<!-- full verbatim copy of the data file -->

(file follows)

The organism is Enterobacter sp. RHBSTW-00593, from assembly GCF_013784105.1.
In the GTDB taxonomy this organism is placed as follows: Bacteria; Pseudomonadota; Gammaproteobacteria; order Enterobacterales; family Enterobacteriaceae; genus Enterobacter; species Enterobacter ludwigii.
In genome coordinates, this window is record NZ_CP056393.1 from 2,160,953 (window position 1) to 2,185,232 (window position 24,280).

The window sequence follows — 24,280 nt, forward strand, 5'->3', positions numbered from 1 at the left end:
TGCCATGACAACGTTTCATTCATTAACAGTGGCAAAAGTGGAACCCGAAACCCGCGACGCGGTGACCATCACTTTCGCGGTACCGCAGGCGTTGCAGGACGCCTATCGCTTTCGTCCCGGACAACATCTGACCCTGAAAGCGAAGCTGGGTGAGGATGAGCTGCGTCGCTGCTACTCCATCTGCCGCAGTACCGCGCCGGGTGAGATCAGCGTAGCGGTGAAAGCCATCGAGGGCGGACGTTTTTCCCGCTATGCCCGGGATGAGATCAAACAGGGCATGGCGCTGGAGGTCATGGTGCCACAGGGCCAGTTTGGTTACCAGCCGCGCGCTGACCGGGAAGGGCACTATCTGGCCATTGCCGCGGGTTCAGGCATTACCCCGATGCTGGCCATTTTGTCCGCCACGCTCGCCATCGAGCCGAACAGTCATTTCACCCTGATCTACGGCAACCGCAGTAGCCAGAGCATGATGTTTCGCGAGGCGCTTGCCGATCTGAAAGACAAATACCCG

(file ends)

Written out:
The organism is Enterobacter sp. RHBSTW-00593, from assembly GCF_013784105.1.
In the GTDB taxonomy this organism is placed as follows: Bacteria; Pseudomonadota; Gammaproteobacteria; order Enterobacterales; family Enterobacteriaceae; genus Enterobacter; species Enterobacter ludwigii.
In genome coordinates, this window is record NZ_CP056393.1 from 2,160,953 (window position 1) to 2,185,232 (window position 24,280).

The window sequence follows — 24,280 nt, forward strand, 5'->3', positions numbered from 1 at the left end:
TGCCATGACAACGTTTCATTCATTAACAGTGGCAAAAGTGGAACCCGAAACCCGCGACGCGGTGACCATCACTTTCGCGGTACCGCAGGCGTTGCAGGACGCCTATCGCTTTCGTCCCGGACAACATCTGACCCTGAAAGCGAAGCTGGGTGAGGATGAGCTGCGTCGCTGCTACTCCATCTGCCGCAGTACCGCGCCGGGTGAGATCAGCGTAGCGGTGAAAGCCATCGAGGGCGGACGTTTTTCCCGCTATGCCCGGGATGAGATCAAACAGGGCATGGCGCTGGAGGTCATGGTGCCACAGGGCCAGTTTGGTTACCAGCCGCGCGCTGACCGGGAAGGGCACTATCTGGCCATTGCCGCGGGTTCAGGCATTACCCCGATGCTGGCCATTTTGTCCGCCACGCTCGCCATCGAGCCGAACAGTCATTTCACCCTGATCTACGGCAACCGCAGTAGCCAGAGCATGATGTTTCGCGAGGCGCTTGCCGATCTGAAAGACAAATACCCG